- The “Ben Franklin effect” is a psychological phenomenon that explains why people actually like you more when they do you a favor.
- The effect is named after Ben Franklin, who supposedly used it to win over someone who disliked him.
- This theory is featured in David McRaney’s book “You Are Not So Smart,” which exposes common biases that influence our everyday-thinking.
- Researchers say the “Ben Franklin effect” could be a form of cognitive dissonance, where people assume they like someone they are helping out.
- Visit Business Insider’s homepage for more stories.
No one likes to feel like a mooch.
Which is why asking someone to do you a favor — proofread your résumé, walk your dog, loan you $20 because you forgot this was a cash-only restaurant — can be so stressful.
But if you’re stressing because you feel like the person helping you out will find you annoying and like you less, don’t. There’s a psychological phenomenon commonly known as the “Ben Franklin Effect” that explains why people wind up liking you more when they do you a favor.
David McRaney, author of the book “You Are Not So Smart,” explains how the phenomenon got its name on YouAreNotSoSmart.com. Supposedly, Benjamin Franklin had a hater — someone he considered a “gentleman of fortune and education” who would probably become influential in government.
In order to recruit the hater to his side, Franklin decided to ask the man if he could borrow one of the books from his library. The man was flattered and lent it; Franklin returned it one week later with a thank-you note.
The next time they saw each other, the man was exceedingly friendly to Franklin and he said they stayed friends until the man died.
We naturally want to like the people we help
When psychologists tested the Ben Franklin effect in 1969, they found the effect really did hold water. The small study gave volunteers the opportunity to win money.
One-third of the volunteers were approached by a secretary who said that the psychology department had paid for the study and funds were running out. They asked the volunteer to return the payment. One-third were approached by the experimenter and told that he himself had paid for the study and funds were running out, and asked the volunteer to return the payment. The final third were allowed to keep their money.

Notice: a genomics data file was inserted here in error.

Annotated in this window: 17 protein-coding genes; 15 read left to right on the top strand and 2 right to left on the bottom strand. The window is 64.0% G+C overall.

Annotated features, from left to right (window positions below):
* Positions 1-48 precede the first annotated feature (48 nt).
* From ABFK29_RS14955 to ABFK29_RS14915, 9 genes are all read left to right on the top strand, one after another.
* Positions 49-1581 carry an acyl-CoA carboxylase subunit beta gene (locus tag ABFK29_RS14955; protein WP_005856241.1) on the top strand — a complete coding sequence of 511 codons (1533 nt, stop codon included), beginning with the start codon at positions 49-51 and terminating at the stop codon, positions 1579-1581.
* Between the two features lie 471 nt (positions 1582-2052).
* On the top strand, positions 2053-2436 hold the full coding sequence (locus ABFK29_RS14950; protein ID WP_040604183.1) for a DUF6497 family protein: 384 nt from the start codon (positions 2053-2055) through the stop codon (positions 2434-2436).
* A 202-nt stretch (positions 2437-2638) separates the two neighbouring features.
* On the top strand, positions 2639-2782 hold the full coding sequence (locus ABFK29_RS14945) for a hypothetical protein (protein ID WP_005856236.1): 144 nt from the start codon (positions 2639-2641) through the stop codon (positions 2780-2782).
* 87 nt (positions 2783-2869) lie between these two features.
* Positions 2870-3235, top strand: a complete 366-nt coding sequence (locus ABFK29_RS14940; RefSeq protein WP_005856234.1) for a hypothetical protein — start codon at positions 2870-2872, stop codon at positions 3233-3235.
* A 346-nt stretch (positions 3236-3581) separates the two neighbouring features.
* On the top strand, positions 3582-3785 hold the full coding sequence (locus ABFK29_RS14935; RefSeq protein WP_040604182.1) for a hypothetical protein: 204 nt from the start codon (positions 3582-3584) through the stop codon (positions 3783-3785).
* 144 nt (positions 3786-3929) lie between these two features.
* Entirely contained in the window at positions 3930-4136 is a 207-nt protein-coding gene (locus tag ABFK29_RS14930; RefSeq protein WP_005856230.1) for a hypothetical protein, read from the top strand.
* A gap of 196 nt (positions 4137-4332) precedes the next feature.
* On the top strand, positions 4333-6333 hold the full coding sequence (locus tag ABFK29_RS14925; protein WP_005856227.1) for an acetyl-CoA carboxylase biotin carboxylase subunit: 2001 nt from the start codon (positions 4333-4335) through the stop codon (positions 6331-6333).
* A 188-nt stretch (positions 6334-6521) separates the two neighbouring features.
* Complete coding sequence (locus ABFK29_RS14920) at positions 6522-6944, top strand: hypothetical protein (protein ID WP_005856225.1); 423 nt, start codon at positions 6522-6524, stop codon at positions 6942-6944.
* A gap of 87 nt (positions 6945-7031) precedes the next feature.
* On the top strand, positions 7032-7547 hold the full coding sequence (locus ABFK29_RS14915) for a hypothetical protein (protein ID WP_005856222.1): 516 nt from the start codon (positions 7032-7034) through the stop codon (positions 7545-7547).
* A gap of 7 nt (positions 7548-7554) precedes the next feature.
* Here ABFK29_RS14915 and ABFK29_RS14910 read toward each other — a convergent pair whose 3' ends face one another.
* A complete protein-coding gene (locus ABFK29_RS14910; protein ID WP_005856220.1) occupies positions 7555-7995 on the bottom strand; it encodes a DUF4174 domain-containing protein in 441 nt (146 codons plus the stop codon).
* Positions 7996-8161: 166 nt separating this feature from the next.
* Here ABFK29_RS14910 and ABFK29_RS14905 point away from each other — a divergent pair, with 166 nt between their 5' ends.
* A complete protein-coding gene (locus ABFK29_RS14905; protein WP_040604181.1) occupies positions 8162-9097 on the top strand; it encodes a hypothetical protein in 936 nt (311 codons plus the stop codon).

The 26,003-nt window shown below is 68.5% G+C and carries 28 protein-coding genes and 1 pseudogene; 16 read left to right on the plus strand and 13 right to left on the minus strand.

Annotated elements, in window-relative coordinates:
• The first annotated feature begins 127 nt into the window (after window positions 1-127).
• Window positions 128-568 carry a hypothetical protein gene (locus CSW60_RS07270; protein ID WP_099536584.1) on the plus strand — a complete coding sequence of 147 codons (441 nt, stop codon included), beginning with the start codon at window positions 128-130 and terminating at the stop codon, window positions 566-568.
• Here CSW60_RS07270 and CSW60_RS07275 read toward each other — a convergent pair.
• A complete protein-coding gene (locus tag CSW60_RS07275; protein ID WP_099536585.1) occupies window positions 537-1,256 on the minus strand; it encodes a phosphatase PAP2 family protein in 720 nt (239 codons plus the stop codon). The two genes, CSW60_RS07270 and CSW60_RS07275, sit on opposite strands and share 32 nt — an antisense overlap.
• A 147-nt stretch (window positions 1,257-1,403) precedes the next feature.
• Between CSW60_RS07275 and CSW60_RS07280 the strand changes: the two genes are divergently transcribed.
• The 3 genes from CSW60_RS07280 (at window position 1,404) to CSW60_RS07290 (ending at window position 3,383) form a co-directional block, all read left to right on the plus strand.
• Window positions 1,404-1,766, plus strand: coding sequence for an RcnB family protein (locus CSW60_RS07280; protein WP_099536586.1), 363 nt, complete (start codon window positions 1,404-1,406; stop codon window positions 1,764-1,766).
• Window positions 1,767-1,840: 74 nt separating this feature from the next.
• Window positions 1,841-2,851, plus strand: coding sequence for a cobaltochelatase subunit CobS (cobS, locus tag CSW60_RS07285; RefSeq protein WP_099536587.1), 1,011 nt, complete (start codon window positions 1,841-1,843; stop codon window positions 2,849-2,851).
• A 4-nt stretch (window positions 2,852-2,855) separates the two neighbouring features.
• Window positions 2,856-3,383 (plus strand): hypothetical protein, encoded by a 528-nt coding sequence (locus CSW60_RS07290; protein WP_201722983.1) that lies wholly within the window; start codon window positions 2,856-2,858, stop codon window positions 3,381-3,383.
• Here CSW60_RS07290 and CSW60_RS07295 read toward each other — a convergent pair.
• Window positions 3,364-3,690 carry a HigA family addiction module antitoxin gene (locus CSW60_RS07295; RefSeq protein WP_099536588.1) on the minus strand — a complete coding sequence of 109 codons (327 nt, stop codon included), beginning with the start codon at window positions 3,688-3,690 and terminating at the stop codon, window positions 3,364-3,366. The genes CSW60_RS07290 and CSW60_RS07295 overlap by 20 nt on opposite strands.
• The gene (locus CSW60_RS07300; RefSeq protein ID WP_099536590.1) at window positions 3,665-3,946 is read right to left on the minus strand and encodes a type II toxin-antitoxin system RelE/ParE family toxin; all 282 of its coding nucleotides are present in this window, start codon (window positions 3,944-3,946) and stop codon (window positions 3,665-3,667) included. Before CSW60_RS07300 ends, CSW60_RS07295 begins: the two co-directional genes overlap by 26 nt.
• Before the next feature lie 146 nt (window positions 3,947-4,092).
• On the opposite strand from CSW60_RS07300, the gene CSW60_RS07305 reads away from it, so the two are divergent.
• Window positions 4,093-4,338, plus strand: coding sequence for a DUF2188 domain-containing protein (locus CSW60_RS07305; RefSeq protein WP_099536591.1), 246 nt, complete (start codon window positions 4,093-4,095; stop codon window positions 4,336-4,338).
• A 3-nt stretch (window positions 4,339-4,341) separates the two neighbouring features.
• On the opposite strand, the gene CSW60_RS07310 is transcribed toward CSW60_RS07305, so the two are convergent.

Results showed that volunteers liked the experimenter most when they’d done him the favor of returning his money, and least when they’d gotten to keep their money.
In other words, the researchers concluded, doing someone a favor makes us like that person more. The researchers suspected that the Ben Franklin effect works because of “cognitive dissonance:” We find it difficult to reconcile the fact that we did someone a favor and we hate them, so we assume that we like them.
We assume people ask for our help because they want to be friends
Another psychologist conducted a similar, small study on the Ben Franklin effect in the United States and Japan.
Participants in both countries ended up liking another person who was presumably working on the same task more when he asked for help completing a project than when he didn’t. Interestingly, however, they didn’t like that person more when the experimenter asked them to help that person.
The psychologist behind this study, Yu Niiya of Hosei University in Tokyo, therefore suggests that the Ben Franklin effect isn’t a result of cognitive dissonance. Instead, she says it happens because the person being asked for help can sense that the person asking for help wants to get chummy with them and in turn reciprocates the liking.
This phenomenon, called reciprocity of liking, refers to people’s tendency to like people who like them. In other words, you can get people to both like you and do you a favor if you help them first. This principle can be applied in a range of settings, including dating and the workplace.
Meanwhile, Jerry M. Burger and colleagues at Santa Clara University conducted three experiments in 2007 on how reciprocal small favors can result in friendships. In one study of 105 undergraduate students, the researchers found that participants were more likely to comply with a request (like walking up a flight of stairs or sharpening a pencil) after they’d received an unexpected favor (like having a free bottle of water brought to them).
As Robert Cialdini, a professor emeritus of psychology and marketing at Arizona State University and the author of “Influence,” told the Harvard Business Review in 2013, you can subtly remind the person helping you that they can return the favor later. Instead of saying, “no big deal,” Cialdini recommended saying something like, “Of course; it’s what partners do for each other.”
Regardless of the specific mechanism behind the Ben Franklin Effect, the bottom line is that you shouldn’t freak out every time you ask someone to lend a hand. In fact, you can deploy your requests for help strategically, à la Franklin, to win over detractors.
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